J: Let's discuss 24 CB and their adventures on the road. Here’s Jerome talking about that experience:
And connotation to it, well, yeah, yeah. I mean, well, again, we were young, we didn't know. So we kind of, we kinda made, made it as we went along. I mean, we, there was not a lot of money. I mean, we did a few shows, but the shows that we did didn't pay a lot of money, you know, because we were a brand new group. Nobody knew, knew of the group. Dale was basically taking us places and we didn't go that we, we did some things in Alabama and Alabama, Kentucky back Ohio and Michigan. And most of it was off the strip of the people that Dale Newton new, you know? So it, so the group really didn't have a following at that time. Cause we were, we were, we were a local band that was not known nowhere, but Cincinnati.
It seems like a lot of the stories that we've heard have been, it was one day you'd be at a fancy place and things would be great. And then the other day you'd be getting hot dogs, you know, from a street vendor kind of thing. Was it, was it kind of the ups and downs on the road or what, or do you see it differently?
No, I don't. I don't remember the fancy place that I don't remember. It was, it was, it was, well, again, we were kids. So mind you, we, we, we didn't know the good life of musicians, you know, because we were kids, we were just starting out. All we knew is that we wanted to play. We wanted to go and travel around the country and play concerts, you know, from going to see James Brown and some of the other big acts that came through Cincinnati, we wanted to emulate that, emulate that. But we, we did not know how to get there. We were hoping Dale was going to take us there. And again, he was using a lot of his personal money, so we weren't exposed. We didn't have the luxury of a lot of things on the road. I mean, we traveled, we traveled in a U haul truck. You know, when we did go on the road, the everybody kind of climbed in the back of the truck and you know, we took turns driving the truck and everybody goes in the back of the truck with the equipment going down the road to what did it go into the mix?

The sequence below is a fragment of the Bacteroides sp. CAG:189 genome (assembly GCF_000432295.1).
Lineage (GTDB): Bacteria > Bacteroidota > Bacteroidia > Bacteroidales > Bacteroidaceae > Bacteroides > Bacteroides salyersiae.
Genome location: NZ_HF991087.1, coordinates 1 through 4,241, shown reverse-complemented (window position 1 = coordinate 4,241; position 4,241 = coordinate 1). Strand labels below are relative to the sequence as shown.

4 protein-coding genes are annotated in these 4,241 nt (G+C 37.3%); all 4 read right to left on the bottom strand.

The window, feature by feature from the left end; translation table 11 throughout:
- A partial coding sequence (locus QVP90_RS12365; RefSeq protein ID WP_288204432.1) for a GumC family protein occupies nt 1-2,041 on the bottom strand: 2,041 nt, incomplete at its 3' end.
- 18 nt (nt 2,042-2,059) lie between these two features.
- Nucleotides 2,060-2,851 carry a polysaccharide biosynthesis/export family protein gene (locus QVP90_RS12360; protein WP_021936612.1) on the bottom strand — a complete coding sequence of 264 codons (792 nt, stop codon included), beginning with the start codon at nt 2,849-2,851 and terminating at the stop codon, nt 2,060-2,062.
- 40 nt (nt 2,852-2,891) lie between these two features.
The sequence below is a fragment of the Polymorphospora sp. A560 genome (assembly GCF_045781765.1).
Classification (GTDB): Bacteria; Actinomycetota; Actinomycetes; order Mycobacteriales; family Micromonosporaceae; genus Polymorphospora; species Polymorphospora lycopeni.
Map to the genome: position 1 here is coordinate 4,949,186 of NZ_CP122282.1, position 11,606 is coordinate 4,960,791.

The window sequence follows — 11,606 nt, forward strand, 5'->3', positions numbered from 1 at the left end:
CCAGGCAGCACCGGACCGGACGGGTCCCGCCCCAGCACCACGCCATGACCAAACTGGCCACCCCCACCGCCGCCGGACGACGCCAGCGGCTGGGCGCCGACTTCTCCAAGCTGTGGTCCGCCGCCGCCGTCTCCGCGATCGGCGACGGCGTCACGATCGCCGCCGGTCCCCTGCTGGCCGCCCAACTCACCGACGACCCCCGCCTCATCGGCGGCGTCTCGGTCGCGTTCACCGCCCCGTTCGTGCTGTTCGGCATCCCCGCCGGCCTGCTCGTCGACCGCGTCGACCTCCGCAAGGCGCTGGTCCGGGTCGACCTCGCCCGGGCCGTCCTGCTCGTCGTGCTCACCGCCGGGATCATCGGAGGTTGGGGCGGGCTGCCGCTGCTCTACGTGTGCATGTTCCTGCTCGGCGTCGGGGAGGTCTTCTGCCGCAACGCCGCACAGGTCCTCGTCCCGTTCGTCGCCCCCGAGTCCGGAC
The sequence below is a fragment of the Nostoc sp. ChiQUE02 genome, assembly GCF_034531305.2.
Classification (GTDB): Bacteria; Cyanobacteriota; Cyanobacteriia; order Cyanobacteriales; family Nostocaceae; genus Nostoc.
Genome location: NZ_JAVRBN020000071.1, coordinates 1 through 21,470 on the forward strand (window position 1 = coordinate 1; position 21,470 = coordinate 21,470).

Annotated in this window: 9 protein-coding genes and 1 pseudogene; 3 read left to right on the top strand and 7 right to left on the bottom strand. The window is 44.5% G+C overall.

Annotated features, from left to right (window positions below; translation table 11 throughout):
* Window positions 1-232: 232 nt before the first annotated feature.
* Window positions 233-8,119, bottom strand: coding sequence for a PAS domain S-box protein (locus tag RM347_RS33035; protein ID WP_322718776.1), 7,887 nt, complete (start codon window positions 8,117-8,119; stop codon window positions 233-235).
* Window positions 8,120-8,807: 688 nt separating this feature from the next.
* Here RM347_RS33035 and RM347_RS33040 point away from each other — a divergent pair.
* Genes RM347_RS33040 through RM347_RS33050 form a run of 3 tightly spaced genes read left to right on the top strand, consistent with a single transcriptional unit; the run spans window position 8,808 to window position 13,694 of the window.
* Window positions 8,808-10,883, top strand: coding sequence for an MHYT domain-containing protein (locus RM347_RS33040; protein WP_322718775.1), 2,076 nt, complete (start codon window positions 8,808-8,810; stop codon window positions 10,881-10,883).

T: Can you imagine traveling in the back of a Uhaul truck for hours? Especially after just playing a gig? You don’t even have to know the exact ages of everyone involved to know that they were just kids when all of this went down. I think I was in my 30’s when my back told me I couldn’t sleep on couches any more.
J: I’m surprised it took your back that long my friend. Have I ever told you my UHaul story…? (note: I’ll tell the story, we can cut if necessary) Needless to say, driving around in the back of Uhaul was fraught with all kinds of peril, as you might imagine. Here’s what Niambi had to say about that:
Well, let's see. We have a lot of those. How about when we let's see? Okay. I'll start from bed bad to good. So at one point we were traveling and we had a bunch of cars. So we were like a convoy. And then somehow I can't remember why. Then all of us ended up in the back of a huge uhaul with the smoke, with the exhaust coming in and the, and the bag, the roll-up door we had to hold it open.
I hear that's really good for your vocal chords.
It makes you forget you have vocal chords.
T: As you might imagine, when you throw a bunch of young people together for an extended period of time, living, eating and performing together, some fraternization was bound to happen. And it sounds like there were some interesting pairings that came out of that. Here’s Niambi again: